Etiquette Tips for Left-handed Folks

Left-handed Woman Writing

Left-handedness occurs in 10% of the population.  While the dominant use of the left hand many times goes unnoticed, there was a time when left-handers were reinforced in a variety of ways to learn to write, eat, and generally function as right-handed people do.

My father was one of these left-handed folks.  Fortunately, past the learning stages, which he didn’t share, he never regretted learning how to do things well with his right hand and became ambidextrous. 

About Learning

While right-handed training for lefties is not as popular as it once was, there are still some adaptations necessary.

At a recent home training, as I demonstrated ways left-handers often choose to deal with their utensils, one person became frustrated because she “couldn’t do it” when asked to cut using the global cutting position (right hand holds knife and left hand holds fork)

I learned a great deal that evening.  She was able to completely mirror the right-handed experience with her left hand.  In other words, she could hold all utensils properly—but it all began with reversed global cutting position with her knife held in her left hand. 

I encouraged her to always feel comfortable eating in this mirrored fashion.  She was happy to learn that the utensils had a proper way of being held and was able to tidy up her utensil use habits.  I am sure she will dine “under the radar” at all events, as she is comfortable and confident that she knows how and doesn’t doubt herself.

Coping When Dining

As the above example shows, it is entirely possible for a left-handed person to adapt a dining style that doesn’t draw attention.  Dining with others, especially those you don’t know very well, is all about enjoying food and camaraderie.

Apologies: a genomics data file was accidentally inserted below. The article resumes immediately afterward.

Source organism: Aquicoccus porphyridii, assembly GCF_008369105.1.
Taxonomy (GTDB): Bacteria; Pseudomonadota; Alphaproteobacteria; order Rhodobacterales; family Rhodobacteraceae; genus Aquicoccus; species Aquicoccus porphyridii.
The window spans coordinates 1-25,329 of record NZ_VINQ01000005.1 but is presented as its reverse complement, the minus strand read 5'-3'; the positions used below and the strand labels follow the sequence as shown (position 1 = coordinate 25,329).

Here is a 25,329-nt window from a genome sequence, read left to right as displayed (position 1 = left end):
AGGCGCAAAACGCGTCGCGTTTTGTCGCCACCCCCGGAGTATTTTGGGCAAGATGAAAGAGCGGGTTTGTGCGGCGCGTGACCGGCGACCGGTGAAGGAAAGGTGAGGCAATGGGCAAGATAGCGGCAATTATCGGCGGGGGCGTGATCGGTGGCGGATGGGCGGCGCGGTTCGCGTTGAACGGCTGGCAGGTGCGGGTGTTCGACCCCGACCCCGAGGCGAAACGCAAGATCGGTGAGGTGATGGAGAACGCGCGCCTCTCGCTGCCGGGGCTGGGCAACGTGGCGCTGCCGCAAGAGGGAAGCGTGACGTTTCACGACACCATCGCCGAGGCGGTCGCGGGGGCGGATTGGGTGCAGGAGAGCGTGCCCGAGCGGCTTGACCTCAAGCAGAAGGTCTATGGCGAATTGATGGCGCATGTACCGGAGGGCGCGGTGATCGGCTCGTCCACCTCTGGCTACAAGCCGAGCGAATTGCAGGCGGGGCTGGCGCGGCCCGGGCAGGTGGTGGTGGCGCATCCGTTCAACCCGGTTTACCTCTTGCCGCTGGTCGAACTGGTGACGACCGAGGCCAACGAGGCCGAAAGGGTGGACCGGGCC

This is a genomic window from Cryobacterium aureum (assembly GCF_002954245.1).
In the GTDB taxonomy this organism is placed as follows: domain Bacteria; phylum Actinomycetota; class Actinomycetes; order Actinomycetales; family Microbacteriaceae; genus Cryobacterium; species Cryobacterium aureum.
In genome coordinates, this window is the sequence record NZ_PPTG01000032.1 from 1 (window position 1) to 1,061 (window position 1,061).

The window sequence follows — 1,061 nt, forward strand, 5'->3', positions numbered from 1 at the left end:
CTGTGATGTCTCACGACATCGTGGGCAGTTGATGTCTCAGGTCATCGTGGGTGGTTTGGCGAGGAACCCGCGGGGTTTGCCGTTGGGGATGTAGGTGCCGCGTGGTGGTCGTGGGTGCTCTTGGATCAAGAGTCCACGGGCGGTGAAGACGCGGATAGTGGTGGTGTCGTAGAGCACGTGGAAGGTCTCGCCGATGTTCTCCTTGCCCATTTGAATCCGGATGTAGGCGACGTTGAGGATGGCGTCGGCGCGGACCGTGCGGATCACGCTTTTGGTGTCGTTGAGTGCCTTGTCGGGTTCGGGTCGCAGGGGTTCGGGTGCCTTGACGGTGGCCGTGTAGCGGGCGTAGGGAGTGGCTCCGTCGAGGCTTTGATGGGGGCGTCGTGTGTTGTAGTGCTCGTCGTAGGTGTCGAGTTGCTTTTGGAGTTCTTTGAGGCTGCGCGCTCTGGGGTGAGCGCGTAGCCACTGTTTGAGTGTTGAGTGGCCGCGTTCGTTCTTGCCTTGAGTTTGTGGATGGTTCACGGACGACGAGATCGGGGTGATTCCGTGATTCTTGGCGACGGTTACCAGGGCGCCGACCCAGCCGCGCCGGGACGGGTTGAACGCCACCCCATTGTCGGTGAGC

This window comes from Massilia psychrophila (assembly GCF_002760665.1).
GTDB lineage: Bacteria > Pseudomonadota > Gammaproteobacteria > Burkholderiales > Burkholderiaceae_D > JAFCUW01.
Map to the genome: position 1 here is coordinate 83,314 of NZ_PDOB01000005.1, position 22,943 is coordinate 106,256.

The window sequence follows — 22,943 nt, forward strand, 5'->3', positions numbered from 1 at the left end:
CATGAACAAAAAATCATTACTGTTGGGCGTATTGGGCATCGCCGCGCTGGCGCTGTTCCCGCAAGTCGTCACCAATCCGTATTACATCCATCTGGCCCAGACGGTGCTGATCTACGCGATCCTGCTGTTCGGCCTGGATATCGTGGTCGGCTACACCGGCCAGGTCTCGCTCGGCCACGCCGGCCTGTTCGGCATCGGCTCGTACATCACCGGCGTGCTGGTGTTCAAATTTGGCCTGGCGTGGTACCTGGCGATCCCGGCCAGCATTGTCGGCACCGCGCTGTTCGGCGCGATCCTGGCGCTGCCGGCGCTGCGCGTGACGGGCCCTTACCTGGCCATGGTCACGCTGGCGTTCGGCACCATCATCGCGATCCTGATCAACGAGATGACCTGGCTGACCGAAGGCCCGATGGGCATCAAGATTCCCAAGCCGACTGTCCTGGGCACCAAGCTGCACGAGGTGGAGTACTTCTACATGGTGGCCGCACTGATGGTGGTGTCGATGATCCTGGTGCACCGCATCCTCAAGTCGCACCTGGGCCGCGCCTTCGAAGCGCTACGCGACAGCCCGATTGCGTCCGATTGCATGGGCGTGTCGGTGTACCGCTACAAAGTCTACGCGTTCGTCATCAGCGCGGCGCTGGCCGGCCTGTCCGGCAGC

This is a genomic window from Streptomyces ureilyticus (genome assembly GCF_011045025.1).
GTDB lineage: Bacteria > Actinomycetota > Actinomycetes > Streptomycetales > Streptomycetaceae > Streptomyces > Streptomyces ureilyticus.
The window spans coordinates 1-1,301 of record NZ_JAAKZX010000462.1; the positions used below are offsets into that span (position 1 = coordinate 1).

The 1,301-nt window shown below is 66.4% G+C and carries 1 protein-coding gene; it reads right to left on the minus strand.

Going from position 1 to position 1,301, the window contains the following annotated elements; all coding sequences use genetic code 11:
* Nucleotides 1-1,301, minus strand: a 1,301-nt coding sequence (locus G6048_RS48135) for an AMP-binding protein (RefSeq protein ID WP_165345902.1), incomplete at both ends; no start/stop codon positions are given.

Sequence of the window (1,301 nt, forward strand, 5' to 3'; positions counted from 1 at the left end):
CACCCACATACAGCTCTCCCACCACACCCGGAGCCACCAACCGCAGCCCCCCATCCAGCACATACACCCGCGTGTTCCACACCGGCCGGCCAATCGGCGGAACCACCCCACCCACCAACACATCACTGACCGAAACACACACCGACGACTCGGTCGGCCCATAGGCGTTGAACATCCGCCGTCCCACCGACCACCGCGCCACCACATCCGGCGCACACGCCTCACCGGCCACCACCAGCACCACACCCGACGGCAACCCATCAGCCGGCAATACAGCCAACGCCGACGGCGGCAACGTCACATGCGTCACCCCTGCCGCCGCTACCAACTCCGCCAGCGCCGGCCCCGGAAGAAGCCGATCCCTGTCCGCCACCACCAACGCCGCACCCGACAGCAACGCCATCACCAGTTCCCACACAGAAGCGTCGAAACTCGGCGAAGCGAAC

Many hosts will check with guests before an event or occasion to ensure that specific needs are met.  This is the time to mention that you are left-handed and any accommodation preference.

  • Sometimes left-handed diners prefer to sit at the end of a table so that they don’t elbow a fellow diner.  This can happen when diners are eating American, cut and switch style, as is common in the U.S. 
  • If a host knows that one of her guests is left-handed she might seat him at a left-hand corner of the table. 
  • At a business dining setting or at your boss’ home, unless you are asked, it’s best not to mention special seating for yourself.
  • Tables are set for right-handers.  If left-handed, it is difficult to butter your roll from the bread plate.  Do your best, as you won’t be flying under the radar if you move dishes around.

Shaking Hands

Yes, the handshake is traditionally performed with the right hand.  But not always.

When a person is unable to shake with his right hand, it is customary that when someone reaches for his hand, he offers the backside of his left hand. 

If a person knows that another person is unable to shake with her right hand/arm, offering his left hand is a kind gesture.  However, as people who have been in the situation know, it can get complicated.  Those who need to have developed their own way of handling a greeting situation.

Being mindful is always key.

Geared Toward Right-handedness

We live in a predominantly right-handed world with traditional social practices geared to right-handed people.

However, etiquette does not require uniform practices.  Etiquette does require acceptance and consideration for and by anyone wishing to participate in a social practice.

As Judith Martin (aka Miss Manners) has said, “While it is true that table manners are geared toward the right-handed majority, we should all be able to eat peacefully together with the hand of our choice, and without having to get up from the table to march for minority rights.”

While efforts should be made to avoid drawing attention to oneself, sometimes the easiest way to do this is to adapt a unique style of blending in.  And the kindness and acceptance of those with whom you are blending will make this a celebration of individuality.

You may also enjoy reading . . .